As a mature student at the University of Victoria, Kim helped revitalize the Native Student Union, served as its president and was elected twice to the UVic Senate, a position not since or before held by a First Nations student. She spearheaded an Aboriginal admissions policy, developed new history courses drawing on oral history, planned and produced two campus-wide tri-cultural events that led to an invitation to be the Co-Chair of the Native Participation Committee and was appointed associate producer for the Legend of Kawadillikala for the 1994 Commonwealth Games Opening Ceremonies.

From 1989 until the present, Recalma-Clutesi has been a member of the Ninogad Collective, an organization formed by traditionally trained holders of ritual rights and privileges to mentor Chief George Shaughnessy and Kim in the gender-specific roles associated with the ritual world of the Kwagiulth people. Together, the members of the collective operate in all forms of traditional visual arts to organize hundreds of potlatches, feasts and ceremonies, to teach singing, dancing, regalia and props making, and to instruct families on their responsibilities and the rules of the potlatch ritual world.

Recalma-Clutesi has been a consultant to innumerable heads of governmental departments, giving keynote presentations, lectures and workshops for agencies from the Ministry of Highways and Ministry of Forests, to Heritage Conservation and the Ministry of Aboriginal Affairs. She has developed and conducted cultural competence training for fisheries and police officers. She has also chosen to volunteer for the Arthritis Society of British Columbia, working to improve services and facilities for people with arthritis, she herself serving as a role model for people with disabilities.

Recalma-Clutesi has worked on film documentaries that illuminate aspects of traditional ecological practices, illustrating the intimate relationship between indigenous peoples and their environments on the B.C. coast. The National Geographic film on the Clam Gardens of the Broughton Archipelago “Ancient Sea Gardens: Mysteries of the Northwest Coast,” grew out of expeditions Kim organized for researchers and younger village community members alike, to traditional plant harvesting sites to learn about resource management protocols from clan Chief Adam Dick (Kwaxistalla). Kim was the main writer, director, producer, researcher and narrator of “Smoke from His Fire,” a film about the sequestered childhood of Kwaxistalla, his training as a traditional potlatch leader, and the crucial importance of the potlatch tradition to native peoples. The film won Best Documentary at the Dreamspeakers International Film Festival 2008.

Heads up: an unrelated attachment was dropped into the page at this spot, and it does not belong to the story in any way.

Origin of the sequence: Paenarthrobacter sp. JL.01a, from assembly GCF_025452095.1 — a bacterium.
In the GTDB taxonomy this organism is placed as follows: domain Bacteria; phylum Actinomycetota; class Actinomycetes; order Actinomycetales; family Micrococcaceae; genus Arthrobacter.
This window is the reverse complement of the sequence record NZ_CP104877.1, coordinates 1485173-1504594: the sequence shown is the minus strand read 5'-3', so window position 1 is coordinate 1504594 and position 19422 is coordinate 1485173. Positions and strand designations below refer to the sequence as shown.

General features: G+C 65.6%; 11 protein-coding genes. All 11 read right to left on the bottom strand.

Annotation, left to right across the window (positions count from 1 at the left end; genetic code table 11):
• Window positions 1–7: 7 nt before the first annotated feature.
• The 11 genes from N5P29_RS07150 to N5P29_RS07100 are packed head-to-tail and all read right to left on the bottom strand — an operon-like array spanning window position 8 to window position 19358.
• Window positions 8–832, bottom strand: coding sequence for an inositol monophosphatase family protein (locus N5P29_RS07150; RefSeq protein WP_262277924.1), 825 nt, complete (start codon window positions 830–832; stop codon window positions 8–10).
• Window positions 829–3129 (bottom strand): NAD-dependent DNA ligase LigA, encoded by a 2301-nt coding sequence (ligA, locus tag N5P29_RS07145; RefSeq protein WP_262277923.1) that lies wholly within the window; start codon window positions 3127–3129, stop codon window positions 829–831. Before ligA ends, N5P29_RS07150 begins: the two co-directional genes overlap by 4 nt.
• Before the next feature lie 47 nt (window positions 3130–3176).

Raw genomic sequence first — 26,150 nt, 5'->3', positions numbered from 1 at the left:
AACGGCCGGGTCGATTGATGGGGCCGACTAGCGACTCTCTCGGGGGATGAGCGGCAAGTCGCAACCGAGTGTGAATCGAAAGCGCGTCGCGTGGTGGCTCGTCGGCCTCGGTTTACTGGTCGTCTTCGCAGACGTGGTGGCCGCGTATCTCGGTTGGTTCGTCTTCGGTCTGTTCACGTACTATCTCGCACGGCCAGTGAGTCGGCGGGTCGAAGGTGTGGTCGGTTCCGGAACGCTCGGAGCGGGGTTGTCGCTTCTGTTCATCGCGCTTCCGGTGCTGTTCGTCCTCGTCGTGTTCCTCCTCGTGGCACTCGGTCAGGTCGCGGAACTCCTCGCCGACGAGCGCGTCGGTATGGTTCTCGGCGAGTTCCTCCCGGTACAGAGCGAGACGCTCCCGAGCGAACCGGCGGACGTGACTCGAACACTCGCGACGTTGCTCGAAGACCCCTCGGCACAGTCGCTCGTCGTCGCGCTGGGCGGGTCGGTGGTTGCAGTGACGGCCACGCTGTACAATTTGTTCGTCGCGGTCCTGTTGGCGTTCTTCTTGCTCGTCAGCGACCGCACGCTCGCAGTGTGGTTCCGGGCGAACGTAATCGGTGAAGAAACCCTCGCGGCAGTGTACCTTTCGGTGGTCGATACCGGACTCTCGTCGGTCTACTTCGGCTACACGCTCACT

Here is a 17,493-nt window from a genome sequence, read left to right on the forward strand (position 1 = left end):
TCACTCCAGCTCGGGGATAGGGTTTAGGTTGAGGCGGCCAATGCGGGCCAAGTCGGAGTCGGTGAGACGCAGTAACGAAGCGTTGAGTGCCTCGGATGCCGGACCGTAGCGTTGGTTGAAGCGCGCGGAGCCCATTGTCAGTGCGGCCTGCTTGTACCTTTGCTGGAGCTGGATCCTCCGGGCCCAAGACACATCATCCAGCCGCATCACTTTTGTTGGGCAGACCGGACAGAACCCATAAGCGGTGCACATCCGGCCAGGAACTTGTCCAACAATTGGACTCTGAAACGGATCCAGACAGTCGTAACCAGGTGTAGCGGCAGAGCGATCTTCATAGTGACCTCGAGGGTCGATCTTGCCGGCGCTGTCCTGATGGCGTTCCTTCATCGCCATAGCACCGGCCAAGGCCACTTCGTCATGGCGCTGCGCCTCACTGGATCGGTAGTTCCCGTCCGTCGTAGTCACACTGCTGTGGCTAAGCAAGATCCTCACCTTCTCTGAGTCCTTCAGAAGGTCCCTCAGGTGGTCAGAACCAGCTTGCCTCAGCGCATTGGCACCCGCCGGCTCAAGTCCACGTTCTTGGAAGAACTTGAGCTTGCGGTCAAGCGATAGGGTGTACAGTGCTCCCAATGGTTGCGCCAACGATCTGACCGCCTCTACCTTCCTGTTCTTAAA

Recalma-Clutesi continues to live on the Qualicum Indian Reserve, Vancouver Island, B.C. Her past and ongoing research and public education efforts are all undertaken to illuminate and strengthen indigenous resource stewardship traditions and knowledge systems that incorporate the ancestral caring for the environment as a fundamental principle.


2010 Honorees

Terry L. Cross

Jessie Housty

Kim Recalma-Clutesi

Sandra Sunrising Osawa



Astrid Scholz
tel: 503.467.0758
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Jason Pretty Boy
Indigenous Resilience Fellow
tel: 503.467.0803